I use a marine-grade soft cooler, one made by Horizons, and strap it to the pulpit so it won't slide about. I stuff it with water bottles, sodas, juice boxes, yogurt, cheese sticks, sandwich fixings—anything we might enjoy that should be kept cold, along with ice or frozen gel packs.
My dry goods bag is waterproof—transparent plastic makes it easy to quickly see and grab what we need. Once this bag is filled, I roll it and tuck it in a dry spot, such as under the dodger, or hang it just inside the companionway. Within this bag, I place separate zip lock bags—quart or gallon size—to keep similar items together and to further protect against moisture. I find it's best to avoid an overstuffed bag by including small portions of each item. In this dry goods bag, I toss foods that do not need to be kept cold, such bread, crackers, cookies, peanut butter, power bars, whole fruit, and trail mix. I enclose a few lengths of paper toweling or napkins, a travel pack of wet wipes, and some utensils, if needed.
Making up a proper seasickness kit is essential; I include acupressure bands, aromatic motion sickness oil, ginger tablets or crystallized ginger, and over-the-counter medications (which usually need to be taken in advance of the trip and retaken as they wear off).
Having an entertainment bag is optional, but it is a godsend when the crew needs to be awake and alert. For this I usually put together a large, waterproof plastic bag with our “toys” and fill it with reading materials, game books, a personal CD or cassette player, music cassettes or CD's and books on tape. I have found taped books and music invaluable on night watches. This bag usually resides in the cockpit or hung just inside the companionway.
During that dreadful trip across the Gulf Stream, we had no need for warm food as we traveled in tropical weather. However, in cold, raw weather, it's nice to warm up with a hot drink or soup. I normally don't keep a filled thermos in our cockpit. Instead, we use double-size insulated mugs with rubberized, broad bases and lids, which hold several hours' worth of morning coffee. I haven't yet tried them, but I know there are self-heating meals, which warm up when water is added. If they're deemed palatable, a few packets of these would make a hearty addition to the dry bag.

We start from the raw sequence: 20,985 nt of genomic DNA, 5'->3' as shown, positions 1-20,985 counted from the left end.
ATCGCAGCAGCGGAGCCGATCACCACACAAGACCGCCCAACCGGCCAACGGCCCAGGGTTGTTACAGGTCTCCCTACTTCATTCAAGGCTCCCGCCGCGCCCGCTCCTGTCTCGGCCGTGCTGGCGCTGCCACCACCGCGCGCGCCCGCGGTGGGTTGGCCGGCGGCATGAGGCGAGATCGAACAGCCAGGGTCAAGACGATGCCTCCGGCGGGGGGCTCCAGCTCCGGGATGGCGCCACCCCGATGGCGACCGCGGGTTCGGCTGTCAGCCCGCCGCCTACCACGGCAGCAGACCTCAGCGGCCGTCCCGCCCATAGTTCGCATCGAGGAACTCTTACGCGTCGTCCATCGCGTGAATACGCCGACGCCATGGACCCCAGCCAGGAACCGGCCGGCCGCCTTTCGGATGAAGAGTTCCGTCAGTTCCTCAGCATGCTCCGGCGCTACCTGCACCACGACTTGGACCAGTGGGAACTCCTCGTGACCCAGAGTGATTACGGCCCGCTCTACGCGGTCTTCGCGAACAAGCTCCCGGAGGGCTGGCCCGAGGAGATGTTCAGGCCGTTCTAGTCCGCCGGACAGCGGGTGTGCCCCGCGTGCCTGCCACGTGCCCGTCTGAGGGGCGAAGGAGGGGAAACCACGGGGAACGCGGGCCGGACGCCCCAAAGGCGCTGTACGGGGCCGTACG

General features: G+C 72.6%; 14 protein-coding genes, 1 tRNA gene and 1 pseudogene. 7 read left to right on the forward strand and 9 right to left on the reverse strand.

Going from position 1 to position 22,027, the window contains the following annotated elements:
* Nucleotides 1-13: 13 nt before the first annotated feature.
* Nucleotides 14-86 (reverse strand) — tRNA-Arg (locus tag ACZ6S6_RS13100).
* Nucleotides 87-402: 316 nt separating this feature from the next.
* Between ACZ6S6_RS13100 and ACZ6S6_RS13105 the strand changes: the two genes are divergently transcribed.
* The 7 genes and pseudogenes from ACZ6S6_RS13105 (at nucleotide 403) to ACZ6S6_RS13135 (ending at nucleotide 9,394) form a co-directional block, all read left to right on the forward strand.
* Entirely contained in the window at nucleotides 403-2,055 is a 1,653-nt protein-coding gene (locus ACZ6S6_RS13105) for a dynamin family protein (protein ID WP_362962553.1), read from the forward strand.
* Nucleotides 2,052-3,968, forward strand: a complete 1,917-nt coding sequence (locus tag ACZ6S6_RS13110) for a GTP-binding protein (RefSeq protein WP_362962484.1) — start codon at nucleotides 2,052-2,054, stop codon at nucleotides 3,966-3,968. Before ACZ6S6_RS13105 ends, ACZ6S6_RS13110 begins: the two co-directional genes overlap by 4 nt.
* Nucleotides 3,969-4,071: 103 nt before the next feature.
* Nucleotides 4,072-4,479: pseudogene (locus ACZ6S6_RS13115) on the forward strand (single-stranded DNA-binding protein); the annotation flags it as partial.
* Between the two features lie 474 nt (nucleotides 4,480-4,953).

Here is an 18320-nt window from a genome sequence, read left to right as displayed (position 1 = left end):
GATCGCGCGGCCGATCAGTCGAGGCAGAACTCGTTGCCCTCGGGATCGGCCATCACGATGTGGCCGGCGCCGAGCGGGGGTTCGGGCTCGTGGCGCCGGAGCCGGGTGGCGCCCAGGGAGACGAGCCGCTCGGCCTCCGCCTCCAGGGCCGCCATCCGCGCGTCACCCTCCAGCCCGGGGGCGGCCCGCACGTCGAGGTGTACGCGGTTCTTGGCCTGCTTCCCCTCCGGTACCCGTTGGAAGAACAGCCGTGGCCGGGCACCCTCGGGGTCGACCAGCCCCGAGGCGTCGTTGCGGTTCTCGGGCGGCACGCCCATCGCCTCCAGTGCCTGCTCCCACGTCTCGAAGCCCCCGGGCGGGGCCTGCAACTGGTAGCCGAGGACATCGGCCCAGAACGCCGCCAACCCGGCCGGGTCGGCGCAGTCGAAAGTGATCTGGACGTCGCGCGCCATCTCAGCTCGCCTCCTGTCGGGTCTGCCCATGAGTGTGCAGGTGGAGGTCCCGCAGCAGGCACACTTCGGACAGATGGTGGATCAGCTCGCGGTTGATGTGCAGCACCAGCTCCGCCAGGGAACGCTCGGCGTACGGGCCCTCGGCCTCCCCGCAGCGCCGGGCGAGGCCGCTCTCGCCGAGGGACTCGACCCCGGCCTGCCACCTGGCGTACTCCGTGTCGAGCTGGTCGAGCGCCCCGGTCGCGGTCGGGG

Now, about avoiding those trips down the companionway to use the head. “Going” overboard has historically been the source of many a drowning, so I certainly wouldn't recommend this, and using a bucket in the cockpit can be awkward and embarrassing to say the least. There are some compact, disposable travel toilet kits, which come in flat foil packets, and these might be worth trying. If you are worried about privacy, you should realize that no one would likely care to watch.
Weather wise, we should've waited an extra day, which we might've done had we relied on a weather routing service, and received more precise information concerning conditions. We also should have asked more questions locally—books don't tell you everything. Veteran sailors in Florida for whom crossing The Stream is no big deal know how to read the conditions. You'll hear them talk about “elephants on the horizon,” when the seas are up—up meaning in the 10 to12-foot range. We later learned that by and larger Floridians don't cross over to the Bahamas until April when most of the funky weather systems diminish. We made that trip in early March.
Being prepared for any eventuality when you set out to sea may not calm cantankerous seas or stave off bad weather, but I've found it plays its part in keeping a sailing crew as comfortable as possible on days when the need to go below decks is more a dare than an errand.